Cannabis reform the catalyst for youth vote turnout, claims Gareth Morgan
It's called a 'gateway' drug by some, and Gareth Morgan believes cannabis decriminalisation will be a gateway for young voters - straight to the ballot box.
Speaking during the Rotorua leg of his Opportunities Party roadshow on Wednesday night, Morgan said he would shortly announce proposals to change the law on cannabis in New Zealand, claiming their research found that was the number one issue that would get young people to vote.
Asked directly whether he was about to advocate decriminalising cannabis, Morgan said "something along those lines".
He stopped short of calling for a weed free for all, however.
"That's [decriminalisation] what they're all baying for," he said.
"But what we know is that marijuana with undeveloped brains does damage so you can't just say I'm going to decriminalise it.
"You've got to have a massive investment in education. You don't want to go inflicting stuff on your kids so it's structuring that will be the issue.
"It's a huge issue for them [young voters] so I'm just going to respond to it, but I'm not going to be stupid and say something irresponsible.
"What we've been doing is pulling together all the research on it and trying to get something sensible."
Morgan used the roadshow to outline a number of key Opportunities Party policies, focusing on tax reform and efforts to tackle poverty in New Zealand.
He said that New Zealand's current tax system made it very easy to accumulate wealth - provided you're already wealthy.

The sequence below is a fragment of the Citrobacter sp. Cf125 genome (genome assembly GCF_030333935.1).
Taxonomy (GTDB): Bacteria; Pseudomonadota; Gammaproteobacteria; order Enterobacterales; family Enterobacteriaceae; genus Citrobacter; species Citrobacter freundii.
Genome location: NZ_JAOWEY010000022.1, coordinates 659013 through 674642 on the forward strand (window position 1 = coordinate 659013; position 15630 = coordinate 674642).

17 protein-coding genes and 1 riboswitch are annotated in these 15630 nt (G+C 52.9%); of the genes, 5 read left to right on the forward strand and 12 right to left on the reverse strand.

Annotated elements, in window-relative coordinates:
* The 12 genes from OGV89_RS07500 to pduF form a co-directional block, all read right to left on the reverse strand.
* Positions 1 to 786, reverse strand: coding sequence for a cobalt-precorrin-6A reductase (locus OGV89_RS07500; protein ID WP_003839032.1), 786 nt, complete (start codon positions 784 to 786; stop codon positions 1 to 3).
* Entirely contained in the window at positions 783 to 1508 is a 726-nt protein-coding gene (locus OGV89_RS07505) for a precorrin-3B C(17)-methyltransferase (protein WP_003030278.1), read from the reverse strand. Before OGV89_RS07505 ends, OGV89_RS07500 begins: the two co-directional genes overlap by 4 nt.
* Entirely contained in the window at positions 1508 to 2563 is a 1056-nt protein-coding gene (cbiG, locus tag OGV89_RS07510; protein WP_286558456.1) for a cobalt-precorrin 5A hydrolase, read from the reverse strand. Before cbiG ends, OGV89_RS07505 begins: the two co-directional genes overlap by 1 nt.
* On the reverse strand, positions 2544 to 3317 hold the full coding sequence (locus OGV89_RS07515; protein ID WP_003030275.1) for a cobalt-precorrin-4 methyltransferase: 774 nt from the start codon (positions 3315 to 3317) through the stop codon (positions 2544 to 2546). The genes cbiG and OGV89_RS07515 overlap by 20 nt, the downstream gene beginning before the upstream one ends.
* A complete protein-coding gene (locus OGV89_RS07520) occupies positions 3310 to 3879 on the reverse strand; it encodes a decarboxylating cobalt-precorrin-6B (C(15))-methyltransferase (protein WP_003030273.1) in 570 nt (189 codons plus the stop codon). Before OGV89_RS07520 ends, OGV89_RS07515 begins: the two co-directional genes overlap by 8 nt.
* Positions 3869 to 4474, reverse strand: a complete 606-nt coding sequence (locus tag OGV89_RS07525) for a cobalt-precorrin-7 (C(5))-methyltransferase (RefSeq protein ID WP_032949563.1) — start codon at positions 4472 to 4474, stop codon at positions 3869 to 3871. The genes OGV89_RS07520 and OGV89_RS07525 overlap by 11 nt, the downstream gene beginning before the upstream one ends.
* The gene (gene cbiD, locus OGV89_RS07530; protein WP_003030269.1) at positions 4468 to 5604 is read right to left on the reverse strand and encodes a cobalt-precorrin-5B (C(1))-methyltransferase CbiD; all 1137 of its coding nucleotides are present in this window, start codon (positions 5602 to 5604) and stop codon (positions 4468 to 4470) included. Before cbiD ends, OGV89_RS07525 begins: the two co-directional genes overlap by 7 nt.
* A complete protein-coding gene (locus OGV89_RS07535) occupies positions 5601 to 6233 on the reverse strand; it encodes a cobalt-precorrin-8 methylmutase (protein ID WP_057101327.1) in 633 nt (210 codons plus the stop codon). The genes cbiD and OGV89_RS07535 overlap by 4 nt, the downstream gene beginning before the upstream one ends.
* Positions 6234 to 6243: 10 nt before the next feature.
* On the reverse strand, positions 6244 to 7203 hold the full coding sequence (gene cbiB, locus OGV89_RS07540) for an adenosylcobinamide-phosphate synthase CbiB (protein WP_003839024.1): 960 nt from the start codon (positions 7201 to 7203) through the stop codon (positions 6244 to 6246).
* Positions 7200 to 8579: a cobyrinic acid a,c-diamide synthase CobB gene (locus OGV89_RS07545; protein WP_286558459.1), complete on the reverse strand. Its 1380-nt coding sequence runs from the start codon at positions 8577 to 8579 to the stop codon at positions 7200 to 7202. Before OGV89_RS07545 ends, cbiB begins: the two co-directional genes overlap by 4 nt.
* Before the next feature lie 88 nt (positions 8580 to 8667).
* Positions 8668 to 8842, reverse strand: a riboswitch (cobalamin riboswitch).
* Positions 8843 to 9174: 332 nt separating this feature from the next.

"I go to bed each night and wake up richer," he said.
"I make so much money in a year I can't spend it all without being obscene."
Morgan's solution was to change the 'unfair' income tax system and impose a flat tax on assets, including property.
"It includes the house. Each and every year, that's the bad news."
He said housing market investment created nothing, was pricing the young out of homes and putting the squeeze on renters.
Morgan said the tax rebalance would also see a 30 per cent reduction in tax rates.
"You hit guys like me, a fair tax regime and far more efficient."
He said when he acquired his first house the mortgage was three times the average salary. It's eight times now, 11 for Auckland.
"This policy directly addresses that issue."
He also lifted the lid on the 'one percenter' view of New Zealand, telling an anecdote about the visit of a rich Swiss friend.
In the space of one week, he said the man acquired four farms.
"We're bending over backwards for foreign capital, we're a tax haven by any other name," Morgan said.
In total he said his tax reforms would generate $11 billion a year and leave 80 per cent of the population better off financially.
He also took aim at New Zealand superannuation, calling for the payments to be cut in half and the remainder means tested.
"I'll get $40,000 a year [in superannuation]. I don't need a cent of it. It's ridiculous, it's obscene."
He also directly addressed the argument that Super is a right.
"Well it's not actually because if that was the case it'd be an accumulated fund that you'd see at the back, and the Cullen Fund is the only accumulated fund and it's about 14 per cent of [Superannuation]. It's actually being paid by your children, so it's not a valid argument."
Morgan said the Super reform would generate $3b a year, cash he said he would use for a Universal Basic Income (UBI) which he said would help address poverty.
He also said it would recognise the contribution of around a million kiwis who work as carers and volunteers for no pay.
"This society would collapse if they downed tools in the morning," he said.
Morgan said the Opportunities Party "had no aspirations to be the Government," but instead wanted to secure enough influence via a coalition to see some of their proposals become reality.
While he said he was assembling a team to continue the party work, he also revealed that personally, it's a one-shot at politics.
"I'll have one lick. Otherwise I'll got back to my life of Riley, which is very enjoyable."